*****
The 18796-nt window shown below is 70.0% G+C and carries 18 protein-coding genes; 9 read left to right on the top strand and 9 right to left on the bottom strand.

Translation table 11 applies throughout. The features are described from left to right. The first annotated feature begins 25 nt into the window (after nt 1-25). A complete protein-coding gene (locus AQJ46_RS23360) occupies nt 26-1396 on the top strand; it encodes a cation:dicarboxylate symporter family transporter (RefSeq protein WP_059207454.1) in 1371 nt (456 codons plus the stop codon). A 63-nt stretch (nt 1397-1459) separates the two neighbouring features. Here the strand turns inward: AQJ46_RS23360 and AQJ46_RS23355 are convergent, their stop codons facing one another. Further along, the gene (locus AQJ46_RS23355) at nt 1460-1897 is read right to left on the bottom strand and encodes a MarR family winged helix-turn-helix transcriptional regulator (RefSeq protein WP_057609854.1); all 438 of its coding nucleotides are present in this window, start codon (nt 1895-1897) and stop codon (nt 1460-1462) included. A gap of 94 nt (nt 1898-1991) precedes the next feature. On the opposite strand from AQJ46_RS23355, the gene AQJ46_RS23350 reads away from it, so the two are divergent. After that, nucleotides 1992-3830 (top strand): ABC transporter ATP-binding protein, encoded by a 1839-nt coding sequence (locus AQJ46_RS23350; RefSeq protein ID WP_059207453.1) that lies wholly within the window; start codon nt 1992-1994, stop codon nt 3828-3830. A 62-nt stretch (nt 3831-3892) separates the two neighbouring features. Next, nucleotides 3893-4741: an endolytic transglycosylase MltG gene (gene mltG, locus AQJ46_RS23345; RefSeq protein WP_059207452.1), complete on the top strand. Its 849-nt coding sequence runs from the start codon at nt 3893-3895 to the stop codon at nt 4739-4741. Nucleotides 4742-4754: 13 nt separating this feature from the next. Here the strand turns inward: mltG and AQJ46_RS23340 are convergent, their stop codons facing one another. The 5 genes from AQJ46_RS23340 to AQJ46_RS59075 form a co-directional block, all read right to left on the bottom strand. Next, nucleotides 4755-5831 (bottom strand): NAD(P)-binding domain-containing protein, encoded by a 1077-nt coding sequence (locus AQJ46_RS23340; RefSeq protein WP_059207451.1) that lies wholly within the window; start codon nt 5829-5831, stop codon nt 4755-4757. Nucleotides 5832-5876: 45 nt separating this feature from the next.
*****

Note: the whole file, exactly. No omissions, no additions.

The 18796-nt window shown below is 70.0% G+C and carries 18 protein-coding genes; 9 read left to right on the top strand and 9 right to left on the bottom strand.

Translation table 11 applies throughout. The features are described from left to right. The first annotated feature begins 25 nt into the window (after nt 1-25). A complete protein-coding gene (locus AQJ46_RS23360) occupies nt 26-1396 on the top strand; it encodes a cation:dicarboxylate symporter family transporter (RefSeq protein WP_059207454.1) in 1371 nt (456 codons plus the stop codon). A 63-nt stretch (nt 1397-1459) separates the two neighbouring features. Here the strand turns inward: AQJ46_RS23360 and AQJ46_RS23355 are convergent, their stop codons facing one another. Further along, the gene (locus AQJ46_RS23355) at nt 1460-1897 is read right to left on the bottom strand and encodes a MarR family winged helix-turn-helix transcriptional regulator (RefSeq protein WP_057609854.1); all 438 of its coding nucleotides are present in this window, start codon (nt 1895-1897) and stop codon (nt 1460-1462) included. A gap of 94 nt (nt 1898-1991) precedes the next feature. On the opposite strand from AQJ46_RS23355, the gene AQJ46_RS23350 reads away from it, so the two are divergent. After that, nucleotides 1992-3830 (top strand): ABC transporter ATP-binding protein, encoded by a 1839-nt coding sequence (locus AQJ46_RS23350; RefSeq protein ID WP_059207453.1) that lies wholly within the window; start codon nt 1992-1994, stop codon nt 3828-3830. A 62-nt stretch (nt 3831-3892) separates the two neighbouring features. Next, nucleotides 3893-4741: an endolytic transglycosylase MltG gene (gene mltG, locus AQJ46_RS23345; RefSeq protein WP_059207452.1), complete on the top strand. Its 849-nt coding sequence runs from the start codon at nt 3893-3895 to the stop codon at nt 4739-4741. Nucleotides 4742-4754: 13 nt separating this feature from the next. Here the strand turns inward: mltG and AQJ46_RS23340 are convergent, their stop codons facing one another. The 5 genes from AQJ46_RS23340 to AQJ46_RS59075 form a co-directional block, all read right to left on the bottom strand. Next, nucleotides 4755-5831 (bottom strand): NAD(P)-binding domain-containing protein, encoded by a 1077-nt coding sequence (locus AQJ46_RS23340; RefSeq protein WP_059207451.1) that lies wholly within the window; start codon nt 5829-5831, stop codon nt 4755-4757. Nucleotides 5832-5876: 45 nt separating this feature from the next.